[Guest Blogger Jason Powell continues his issue by issue look at Chris Claremont's X-Men run. For more in this series go to the tool-bar on the right, under Guest Bloggers, and click Jason's name.]
One of Chris Claremont’s hobbyhorses is pilots – whether of airplanes, helicopters, or space vehicles, Claremont loves them.
Claremont also seems to have a fascination with the machinery as well. Issue #99 is the first indication in an X-Men comic of Claremont’s airplane fixation, but it won’t be the last. There’s a long sequence (made longer in Classic X-Men #7 by some new pages) in which Peter Corbeau smuggles the X-Men into a rocket, and a lot of detail goes into the launch, as well as the countdown leading up to it. Dave Cockrum does some beautiful work during this sequence, the visual details adding a lot to the overall feeling of verisimilitude that Claremont seems to be aiming for.
We also get, during the countdown, another narrative device that will become a Claremont staple: A close-up of each X-Man in rapid succession, each with several attendant word balloons containing verbose inner monologue. This is one of those devices that contemporary readers seem to really despise – presumably because it’s very un-cinematic, and also (I suppose) a bit heavy-handed. Personally, however, I adore it. Claremont writes the best inner monologues in the business for my money, and I like the idea of allowing readers into the heads of every cast member simultaneously.
Characterization revealed during this particular inner-monologue sequence:
Colossus is deathly afraid, because his brother was one of Russia’s first cosmonauts, and he died during a failed launch.
Storm, as a claustrophobe, is freaking out both at being inside the rocket and at being stuck inside an enclosed space suit. She’s not telling her teammates, however. (Recall that at this point, readers know she’s a claustrophobe, but the only other X-Man who’s aware of it is Jean.)
Cyclops is worried about Jean. I know, what else is new, but recall that this point in the storyline, what we know about Cyclops is that when offered a choice between quitting the X-Men when Jean did or staying on to train the new team, he chose the latter. He’s starting to regret that decision now – we’ll see more of this over the next few issues.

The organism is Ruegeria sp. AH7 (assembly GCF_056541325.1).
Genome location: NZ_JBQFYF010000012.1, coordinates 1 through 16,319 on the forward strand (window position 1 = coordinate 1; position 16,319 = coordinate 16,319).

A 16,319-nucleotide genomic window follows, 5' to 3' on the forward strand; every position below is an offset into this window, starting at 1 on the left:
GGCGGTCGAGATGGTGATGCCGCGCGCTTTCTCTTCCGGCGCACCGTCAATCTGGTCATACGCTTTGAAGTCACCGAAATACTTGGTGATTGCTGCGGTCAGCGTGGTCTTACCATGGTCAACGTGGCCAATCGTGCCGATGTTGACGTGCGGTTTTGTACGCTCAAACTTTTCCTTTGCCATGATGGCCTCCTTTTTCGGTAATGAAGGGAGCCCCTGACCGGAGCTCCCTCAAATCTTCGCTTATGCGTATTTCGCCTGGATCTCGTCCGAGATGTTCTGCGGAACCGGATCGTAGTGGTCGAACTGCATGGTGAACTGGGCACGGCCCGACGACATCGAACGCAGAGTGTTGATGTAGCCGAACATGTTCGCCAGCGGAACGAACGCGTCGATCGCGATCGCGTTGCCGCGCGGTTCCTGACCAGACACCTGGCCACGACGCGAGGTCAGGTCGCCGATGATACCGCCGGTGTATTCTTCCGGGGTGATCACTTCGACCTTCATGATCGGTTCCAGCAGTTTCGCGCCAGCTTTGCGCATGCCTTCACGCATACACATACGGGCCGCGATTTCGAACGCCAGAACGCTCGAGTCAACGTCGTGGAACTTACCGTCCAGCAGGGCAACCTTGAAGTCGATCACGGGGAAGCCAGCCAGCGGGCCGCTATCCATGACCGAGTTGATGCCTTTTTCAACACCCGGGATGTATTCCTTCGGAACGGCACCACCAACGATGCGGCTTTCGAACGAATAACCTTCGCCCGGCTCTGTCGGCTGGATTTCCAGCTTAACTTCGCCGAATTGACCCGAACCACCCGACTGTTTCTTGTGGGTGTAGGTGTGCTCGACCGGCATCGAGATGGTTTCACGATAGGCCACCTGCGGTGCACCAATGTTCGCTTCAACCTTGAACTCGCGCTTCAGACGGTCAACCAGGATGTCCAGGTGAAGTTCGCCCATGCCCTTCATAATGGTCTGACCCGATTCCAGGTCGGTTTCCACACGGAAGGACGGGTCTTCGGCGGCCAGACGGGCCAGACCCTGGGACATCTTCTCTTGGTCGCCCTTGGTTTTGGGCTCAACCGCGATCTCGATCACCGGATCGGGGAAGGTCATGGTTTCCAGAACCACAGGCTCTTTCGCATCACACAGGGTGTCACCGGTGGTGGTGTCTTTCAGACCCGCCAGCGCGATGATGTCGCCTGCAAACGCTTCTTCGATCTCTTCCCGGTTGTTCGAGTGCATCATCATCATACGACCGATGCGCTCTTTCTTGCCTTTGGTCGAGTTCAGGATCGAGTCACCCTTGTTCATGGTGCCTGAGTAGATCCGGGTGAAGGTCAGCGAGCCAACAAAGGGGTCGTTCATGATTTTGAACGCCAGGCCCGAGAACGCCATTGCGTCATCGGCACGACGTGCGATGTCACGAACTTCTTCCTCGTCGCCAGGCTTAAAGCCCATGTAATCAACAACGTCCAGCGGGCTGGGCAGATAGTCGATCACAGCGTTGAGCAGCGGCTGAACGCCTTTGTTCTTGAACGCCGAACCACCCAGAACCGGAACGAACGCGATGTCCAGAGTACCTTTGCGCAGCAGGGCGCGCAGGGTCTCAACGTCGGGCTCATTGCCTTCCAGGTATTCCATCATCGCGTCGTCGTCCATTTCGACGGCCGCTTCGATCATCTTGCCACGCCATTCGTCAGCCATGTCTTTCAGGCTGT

Nightcrawler wishes his “friends in Dar Jarmarkt could see [him] now.” Once again, while all the other characters angst over their situation, Nightcrawler is the one who sees the positive side, the attractiveness of the adventure. (Nightcrawler was Cockrum’s favorite of his own X-Men creations, and given Kurt’s rather refreshing attitude in contrast to the other characters in the book at this point, it’s not hard to see why.)
Peter Corbeau even gets his own inner monologue. We learn that whenever he goes into space, he feels like he’s “going home.” Claremont loves to romanticize his astronauts ... even bit-players like Corbeau.
So, the X-Men take a space shuttle to the outer-space headquarters of Steven Lang and his Sentinels. During an outer-space battle, Storm gets sucked out into space. This leads to a strange scene in which Storm is able to generate wind even in outer space, by manipulating “the cosmic storm” as well as she does atmospheric weather. Classic X-Men #7 completely rewrites this scene, and attributes her maneuverability in space to her spacesuit’s jetpack. I’d call that an improvement.
Claremont hints at a romance between Colossus and Ororo in this issue. Claremont may have been too intoxicated by the idea of writing an interracial romance – he was writing one contemporaneously in the pages of “Iron Fist,” between the black Misty Knight and the white title character. For whatever reason, the hint of romantic tension between Colossus and Storm will be aborted in a couple of issues, and soon after Claremont will settle on the more familiar dynamic between the two characters – that of a surrogate-sibling relationship. These early hints tend to ring oddly in retrospect.
Also of note is a single-page montage in which we see news reports about how the Sentinel invasion has touched off a new wave of anti-mutant violence. The firebombing of Judge Chalmers’ house is interesting: First in that it’s a fairly violent image (even though the text makes it clear that no one was killed during the incident); second in that Chalmers (described here as being “pro-mutant”) is not a new character, but actually an anti-mutant judge from the Neal Adams Sentinel arc. Presumably this is another homage/acknowledgement of Claremont’s debt to Adams.
[A few minor things I thought worth mentioning: the phrase "Death Star" appears here less than a year before Star Wars: A New Hope; Claremont's neologism "atmos-spheres" (the personal bubbles that allow the X-Men to survive in the vacuum of space) is very Morrison-esque in retrospect (cf. Extrailia, Magamerica, Euthanasium); and Geraldo hilariously makes an appearance.]